I am an evolutionary ecologist. I ask the question: How does natural selection acting as an optimization process determine feeding behaviors, population characteristics, and the properties of communities? My research includes the mathematical formulation and field tests of models and hypotheses based on foraging theory, consumer-resource models of species coexistence, and evolutionary game theory using the concept of evolutionary stable strategies (ESS).
To study foraging behaviors and link these behaviors to population and community level processes, I have extended Charnov's marginal value theorem of patch use, and developed giving-up density (GUD) approach for assaying foraging costs and benefits. A foraging animal should leave a depletable food patch when the harvest rate no longer exceeds the metabolic, predation, and missed opportunity costs of foraging. When harvest rates are related to the remaining abundance of food, then the amount of food remaining in experimental food patches, the GUD, estimates the point at which the animal has balanced costs and benefits. At present, I am using the giving-up density approach to examine the ecology of fear in fox squirrels, the community organization of desert granivores in the Negev Desert, Israel (with Dr. Burt Kotler), the effects of granivory, herbivory, and fire on prairie restorations (with Dr. Henry Howe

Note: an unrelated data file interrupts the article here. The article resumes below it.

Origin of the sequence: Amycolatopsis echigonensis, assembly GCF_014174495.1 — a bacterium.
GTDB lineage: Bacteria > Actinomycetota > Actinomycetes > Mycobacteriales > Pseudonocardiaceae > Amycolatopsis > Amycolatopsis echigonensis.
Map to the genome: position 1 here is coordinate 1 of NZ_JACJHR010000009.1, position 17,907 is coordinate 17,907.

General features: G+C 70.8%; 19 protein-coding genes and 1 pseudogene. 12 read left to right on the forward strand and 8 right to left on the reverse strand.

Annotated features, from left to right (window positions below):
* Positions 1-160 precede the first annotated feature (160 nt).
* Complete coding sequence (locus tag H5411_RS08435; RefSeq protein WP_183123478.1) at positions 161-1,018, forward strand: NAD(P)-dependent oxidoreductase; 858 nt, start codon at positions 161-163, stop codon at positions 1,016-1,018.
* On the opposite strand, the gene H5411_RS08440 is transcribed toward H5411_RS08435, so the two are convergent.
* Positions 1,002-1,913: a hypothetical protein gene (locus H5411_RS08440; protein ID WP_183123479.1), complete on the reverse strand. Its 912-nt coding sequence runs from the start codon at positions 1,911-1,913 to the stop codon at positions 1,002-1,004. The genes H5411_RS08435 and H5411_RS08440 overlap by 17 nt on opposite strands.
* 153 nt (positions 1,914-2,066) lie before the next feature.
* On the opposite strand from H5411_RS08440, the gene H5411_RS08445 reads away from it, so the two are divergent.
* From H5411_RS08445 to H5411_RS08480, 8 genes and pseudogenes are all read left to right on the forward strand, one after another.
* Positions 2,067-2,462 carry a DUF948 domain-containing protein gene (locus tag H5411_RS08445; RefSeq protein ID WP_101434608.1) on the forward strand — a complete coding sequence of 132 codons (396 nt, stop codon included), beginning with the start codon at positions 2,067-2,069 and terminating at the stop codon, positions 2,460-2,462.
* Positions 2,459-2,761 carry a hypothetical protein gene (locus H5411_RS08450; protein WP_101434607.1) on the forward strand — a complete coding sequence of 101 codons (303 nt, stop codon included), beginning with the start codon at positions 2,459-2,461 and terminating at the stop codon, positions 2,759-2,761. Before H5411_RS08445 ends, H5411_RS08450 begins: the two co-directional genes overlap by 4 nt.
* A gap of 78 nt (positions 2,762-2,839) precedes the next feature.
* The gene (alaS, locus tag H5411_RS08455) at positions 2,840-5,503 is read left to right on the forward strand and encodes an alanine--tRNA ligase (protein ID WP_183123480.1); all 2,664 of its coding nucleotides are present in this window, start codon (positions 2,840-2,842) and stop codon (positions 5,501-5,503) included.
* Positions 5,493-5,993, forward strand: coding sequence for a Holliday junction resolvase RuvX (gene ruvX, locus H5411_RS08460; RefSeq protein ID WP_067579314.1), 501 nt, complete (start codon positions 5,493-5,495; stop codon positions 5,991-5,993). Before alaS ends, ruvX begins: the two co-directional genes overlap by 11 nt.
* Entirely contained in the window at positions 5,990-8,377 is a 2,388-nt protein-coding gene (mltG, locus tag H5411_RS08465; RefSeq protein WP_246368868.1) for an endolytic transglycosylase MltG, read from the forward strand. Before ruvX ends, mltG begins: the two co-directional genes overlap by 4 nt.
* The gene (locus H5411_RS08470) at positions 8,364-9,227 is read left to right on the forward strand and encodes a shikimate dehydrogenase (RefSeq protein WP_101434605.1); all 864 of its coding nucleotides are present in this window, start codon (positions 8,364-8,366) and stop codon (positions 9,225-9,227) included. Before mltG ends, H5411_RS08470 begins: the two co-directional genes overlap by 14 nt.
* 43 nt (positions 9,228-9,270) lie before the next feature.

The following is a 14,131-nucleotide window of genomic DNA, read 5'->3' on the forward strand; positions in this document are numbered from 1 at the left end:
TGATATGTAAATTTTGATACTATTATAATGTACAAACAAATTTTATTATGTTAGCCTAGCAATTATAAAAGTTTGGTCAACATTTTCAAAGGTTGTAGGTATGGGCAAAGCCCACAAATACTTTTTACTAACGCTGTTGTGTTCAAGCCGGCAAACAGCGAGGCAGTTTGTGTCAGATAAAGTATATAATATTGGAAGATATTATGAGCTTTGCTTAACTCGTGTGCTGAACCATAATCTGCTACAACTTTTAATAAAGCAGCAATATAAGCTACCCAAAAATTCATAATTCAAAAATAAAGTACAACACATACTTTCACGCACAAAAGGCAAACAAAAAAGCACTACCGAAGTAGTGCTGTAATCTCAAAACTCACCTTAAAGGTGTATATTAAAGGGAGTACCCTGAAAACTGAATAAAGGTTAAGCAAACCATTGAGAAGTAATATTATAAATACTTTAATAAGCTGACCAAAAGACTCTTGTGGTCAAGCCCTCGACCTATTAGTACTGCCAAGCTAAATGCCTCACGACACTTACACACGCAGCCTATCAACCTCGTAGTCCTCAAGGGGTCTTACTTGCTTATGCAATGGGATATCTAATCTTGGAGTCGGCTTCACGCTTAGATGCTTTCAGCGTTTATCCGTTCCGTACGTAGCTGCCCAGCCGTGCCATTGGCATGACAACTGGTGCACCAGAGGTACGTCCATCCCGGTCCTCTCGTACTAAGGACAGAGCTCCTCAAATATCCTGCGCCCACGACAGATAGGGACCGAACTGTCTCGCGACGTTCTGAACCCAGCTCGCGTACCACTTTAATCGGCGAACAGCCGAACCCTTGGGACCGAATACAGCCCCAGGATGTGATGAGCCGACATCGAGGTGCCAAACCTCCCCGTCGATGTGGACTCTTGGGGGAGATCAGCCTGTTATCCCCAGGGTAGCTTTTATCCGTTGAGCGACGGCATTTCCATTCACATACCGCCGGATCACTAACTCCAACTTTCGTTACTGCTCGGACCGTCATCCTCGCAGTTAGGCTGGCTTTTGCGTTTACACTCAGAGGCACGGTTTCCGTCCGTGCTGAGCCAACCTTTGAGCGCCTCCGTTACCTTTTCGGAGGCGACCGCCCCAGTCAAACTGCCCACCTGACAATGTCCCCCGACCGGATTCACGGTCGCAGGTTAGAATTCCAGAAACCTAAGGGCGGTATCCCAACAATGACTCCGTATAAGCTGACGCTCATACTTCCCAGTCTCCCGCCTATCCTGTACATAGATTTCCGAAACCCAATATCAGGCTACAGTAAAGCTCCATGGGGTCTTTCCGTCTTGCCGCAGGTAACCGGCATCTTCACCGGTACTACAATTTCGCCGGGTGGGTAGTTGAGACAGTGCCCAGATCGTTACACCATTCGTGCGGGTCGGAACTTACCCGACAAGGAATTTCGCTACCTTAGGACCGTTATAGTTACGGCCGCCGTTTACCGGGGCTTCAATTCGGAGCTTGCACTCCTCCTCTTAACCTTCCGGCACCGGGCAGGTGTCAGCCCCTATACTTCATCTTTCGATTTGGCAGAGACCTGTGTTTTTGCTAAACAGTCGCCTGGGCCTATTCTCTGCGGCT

), and applications to the ecology of black rhinoceros (with Alina Kipchumba), show leopards preying upon blue sheep (with Mahesh Gurung), and mountain lions preying upon mule deer (with John Laundre).
Game theory and Maynard Smith and Price's pioneering concept of evolutionary stable strategies (ESS) provides a refreshing approach for modeling evolution by natural selection. To further the concept and its applications, Dr. Thomas Vincent and I have extended the ESS definition to parametric games (continuous vector-valued phenotypes) by developing the fitness generating function (G-function) and an associated 'ESS maximum principal'. This and others' research has recently discovered a range of outcomes and solutions to these evolutionary games. Solution concepts include local evolutionary maximum, unstable evolutionary maxima, stable evolutionary minima, and evolutionary Red Queens (non-equilibrium evolutionary dynamics). As an application, Dr. Mordachai Gersani, Dr. Zvika Abramsky, and I are using a split root technique (developed by Dr. Gersani) to test game theory models of root allocation in response to different habitats and competition.